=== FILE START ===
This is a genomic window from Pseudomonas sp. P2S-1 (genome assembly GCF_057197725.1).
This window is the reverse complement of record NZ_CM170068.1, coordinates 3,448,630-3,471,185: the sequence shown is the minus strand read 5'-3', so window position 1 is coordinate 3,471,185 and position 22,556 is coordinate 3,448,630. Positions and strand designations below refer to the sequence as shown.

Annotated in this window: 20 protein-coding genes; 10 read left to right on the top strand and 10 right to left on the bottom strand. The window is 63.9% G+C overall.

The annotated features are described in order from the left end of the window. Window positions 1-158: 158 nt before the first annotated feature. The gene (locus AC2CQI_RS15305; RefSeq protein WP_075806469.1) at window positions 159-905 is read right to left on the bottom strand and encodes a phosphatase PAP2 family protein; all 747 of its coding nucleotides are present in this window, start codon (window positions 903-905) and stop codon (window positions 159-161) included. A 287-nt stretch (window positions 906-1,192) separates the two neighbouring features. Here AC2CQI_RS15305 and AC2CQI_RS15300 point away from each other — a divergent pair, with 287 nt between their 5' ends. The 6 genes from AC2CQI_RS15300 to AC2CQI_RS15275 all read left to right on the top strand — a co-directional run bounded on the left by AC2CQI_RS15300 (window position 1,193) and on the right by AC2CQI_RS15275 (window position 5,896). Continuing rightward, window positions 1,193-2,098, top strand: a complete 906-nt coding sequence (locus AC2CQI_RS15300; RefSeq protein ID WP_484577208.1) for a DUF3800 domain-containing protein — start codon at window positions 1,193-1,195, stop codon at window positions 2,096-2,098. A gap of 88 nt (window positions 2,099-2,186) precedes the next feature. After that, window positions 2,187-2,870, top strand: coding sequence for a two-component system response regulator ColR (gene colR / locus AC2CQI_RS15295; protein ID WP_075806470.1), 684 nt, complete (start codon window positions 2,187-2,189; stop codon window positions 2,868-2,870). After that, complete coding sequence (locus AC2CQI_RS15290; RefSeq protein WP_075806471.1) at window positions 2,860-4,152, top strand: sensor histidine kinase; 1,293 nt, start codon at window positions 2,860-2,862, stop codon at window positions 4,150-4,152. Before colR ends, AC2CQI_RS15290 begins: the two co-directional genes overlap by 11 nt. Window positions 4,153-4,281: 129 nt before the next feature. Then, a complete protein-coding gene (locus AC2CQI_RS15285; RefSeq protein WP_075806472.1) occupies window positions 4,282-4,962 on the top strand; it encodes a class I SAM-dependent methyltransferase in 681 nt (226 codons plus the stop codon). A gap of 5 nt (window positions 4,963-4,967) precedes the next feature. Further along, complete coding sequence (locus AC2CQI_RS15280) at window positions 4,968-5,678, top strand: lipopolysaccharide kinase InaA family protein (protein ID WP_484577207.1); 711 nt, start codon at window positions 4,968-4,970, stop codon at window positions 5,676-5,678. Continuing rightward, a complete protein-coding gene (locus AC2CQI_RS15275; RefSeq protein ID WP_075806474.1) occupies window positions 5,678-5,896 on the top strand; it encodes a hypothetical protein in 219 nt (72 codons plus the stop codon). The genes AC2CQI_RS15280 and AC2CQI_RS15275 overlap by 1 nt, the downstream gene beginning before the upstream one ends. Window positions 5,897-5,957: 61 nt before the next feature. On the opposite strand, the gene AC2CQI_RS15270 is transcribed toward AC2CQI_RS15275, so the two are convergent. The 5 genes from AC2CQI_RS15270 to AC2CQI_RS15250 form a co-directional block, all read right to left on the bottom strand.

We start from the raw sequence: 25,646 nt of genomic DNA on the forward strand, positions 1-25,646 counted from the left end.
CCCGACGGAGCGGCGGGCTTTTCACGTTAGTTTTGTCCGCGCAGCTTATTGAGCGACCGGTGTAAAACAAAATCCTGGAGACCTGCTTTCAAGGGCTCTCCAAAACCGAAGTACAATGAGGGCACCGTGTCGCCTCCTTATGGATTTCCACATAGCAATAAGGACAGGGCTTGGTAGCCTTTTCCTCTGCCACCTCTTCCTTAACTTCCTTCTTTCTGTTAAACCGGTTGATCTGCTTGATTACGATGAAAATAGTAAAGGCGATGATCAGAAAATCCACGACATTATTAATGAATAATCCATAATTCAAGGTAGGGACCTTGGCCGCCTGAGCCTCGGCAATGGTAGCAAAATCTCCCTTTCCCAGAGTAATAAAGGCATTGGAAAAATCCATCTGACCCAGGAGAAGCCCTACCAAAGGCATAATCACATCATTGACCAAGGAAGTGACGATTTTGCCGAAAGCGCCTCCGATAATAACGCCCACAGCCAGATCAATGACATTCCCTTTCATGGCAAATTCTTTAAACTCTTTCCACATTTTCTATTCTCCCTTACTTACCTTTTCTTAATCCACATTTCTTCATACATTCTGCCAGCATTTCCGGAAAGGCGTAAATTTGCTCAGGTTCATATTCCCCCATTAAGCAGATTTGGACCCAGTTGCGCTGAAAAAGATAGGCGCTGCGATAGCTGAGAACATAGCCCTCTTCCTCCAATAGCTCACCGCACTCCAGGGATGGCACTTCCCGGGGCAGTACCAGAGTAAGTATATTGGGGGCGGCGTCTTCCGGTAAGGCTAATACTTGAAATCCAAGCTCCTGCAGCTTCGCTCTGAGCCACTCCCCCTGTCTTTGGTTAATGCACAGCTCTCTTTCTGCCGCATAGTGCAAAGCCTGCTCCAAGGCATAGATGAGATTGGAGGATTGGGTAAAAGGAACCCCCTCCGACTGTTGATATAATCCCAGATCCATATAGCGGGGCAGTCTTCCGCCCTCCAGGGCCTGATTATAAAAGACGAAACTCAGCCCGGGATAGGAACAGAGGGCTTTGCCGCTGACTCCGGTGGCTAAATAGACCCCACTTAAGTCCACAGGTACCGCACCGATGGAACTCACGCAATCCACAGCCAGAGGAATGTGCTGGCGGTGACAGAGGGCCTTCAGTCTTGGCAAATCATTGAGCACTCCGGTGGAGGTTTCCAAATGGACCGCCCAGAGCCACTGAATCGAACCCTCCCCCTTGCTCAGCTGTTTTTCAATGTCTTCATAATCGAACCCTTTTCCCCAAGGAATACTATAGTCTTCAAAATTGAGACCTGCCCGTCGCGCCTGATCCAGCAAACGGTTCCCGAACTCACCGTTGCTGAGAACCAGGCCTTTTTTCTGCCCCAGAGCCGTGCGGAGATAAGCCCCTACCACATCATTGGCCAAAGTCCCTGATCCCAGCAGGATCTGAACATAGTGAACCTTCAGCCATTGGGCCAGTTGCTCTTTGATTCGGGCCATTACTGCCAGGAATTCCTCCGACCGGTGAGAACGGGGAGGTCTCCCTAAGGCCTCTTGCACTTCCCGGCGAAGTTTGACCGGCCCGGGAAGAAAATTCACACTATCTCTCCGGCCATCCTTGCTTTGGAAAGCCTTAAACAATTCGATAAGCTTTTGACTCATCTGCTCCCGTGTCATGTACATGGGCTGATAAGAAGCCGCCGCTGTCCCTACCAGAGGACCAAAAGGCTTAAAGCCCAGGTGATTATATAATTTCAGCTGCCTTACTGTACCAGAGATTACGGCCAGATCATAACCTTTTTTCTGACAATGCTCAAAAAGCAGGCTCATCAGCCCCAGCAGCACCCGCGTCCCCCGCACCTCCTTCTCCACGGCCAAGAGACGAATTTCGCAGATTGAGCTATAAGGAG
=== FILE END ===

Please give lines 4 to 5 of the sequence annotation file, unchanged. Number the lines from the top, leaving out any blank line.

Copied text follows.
The annotated features are described in order from the left end of the window. Window positions 1-158: 158 nt before the first annotated feature. The gene (locus AC2CQI_RS15305; RefSeq protein WP_075806469.1) at window positions 159-905 is read right to left on the bottom strand and encodes a phosphatase PAP2 family protein; all 747 of its coding nucleotides are present in this window, start codon (window positions 903-905) and stop codon (window positions 159-161) included. A 287-nt stretch (window positions 906-1,192) separates the two neighbouring features. Here AC2CQI_RS15305 and AC2CQI_RS15300 point away from each other — a divergent pair, with 287 nt between their 5' ends. The 6 genes from AC2CQI_RS15300 to AC2CQI_RS15275 all read left to right on the top strand — a co-directional run bounded on the left by AC2CQI_RS15300 (window position 1,193) and on the right by AC2CQI_RS15275 (window position 5,896). Continuing rightward, window positions 1,193-2,098, top strand: a complete 906-nt coding sequence (locus AC2CQI_RS15300; RefSeq protein ID WP_484577208.1) for a DUF3800 domain-containing protein — start codon at window positions 1,193-1,195, stop codon at window positions 2,096-2,098. A gap of 88 nt (window positions 2,099-2,186) precedes the next feature. After that, window positions 2,187-2,870, top strand: coding sequence for a two-component system response regulator ColR (gene colR / locus AC2CQI_RS15295; protein ID WP_075806470.1), 684 nt, complete (start codon window positions 2,187-2,189; stop codon window positions 2,868-2,870). After that, complete coding sequence (locus AC2CQI_RS15290; RefSeq protein WP_075806471.1) at window positions 2,860-4,152, top strand: sensor histidine kinase; 1,293 nt, start codon at window positions 2,860-2,862, stop codon at window positions 4,150-4,152. Before colR ends, AC2CQI_RS15290 begins: the two co-directional genes overlap by 11 nt. Window positions 4,153-4,281: 129 nt before the next feature. Then, a complete protein-coding gene (locus AC2CQI_RS15285; RefSeq protein WP_075806472.1) occupies window positions 4,282-4,962 on the top strand; it encodes a class I SAM-dependent methyltransferase in 681 nt (226 codons plus the stop codon). A gap of 5 nt (window positions 4,963-4,967) precedes the next feature. Further along, complete coding sequence (locus AC2CQI_RS15280) at window positions 4,968-5,678, top strand: lipopolysaccharide kinase InaA family protein (protein ID WP_484577207.1); 711 nt, start codon at window positions 4,968-4,970, stop codon at window positions 5,676-5,678. Continuing rightward, a complete protein-coding gene (locus AC2CQI_RS15275; RefSeq protein ID WP_075806474.1) occupies window positions 5,678-5,896 on the top strand; it encodes a hypothetical protein in 219 nt (72 codons plus the stop codon). The genes AC2CQI_RS15280 and AC2CQI_RS15275 overlap by 1 nt, the downstream gene beginning before the upstream one ends. Window positions 5,897-5,957: 61 nt before the next feature. On the opposite strand, the gene AC2CQI_RS15270 is transcribed toward AC2CQI_RS15275, so the two are convergent. The 5 genes from AC2CQI_RS15270 to AC2CQI_RS15250 form a co-directional block, all read right to left on the bottom strand.

We start from the raw sequence: 25,646 nt of genomic DNA on the forward strand, positions 1-25,646 counted from the left end.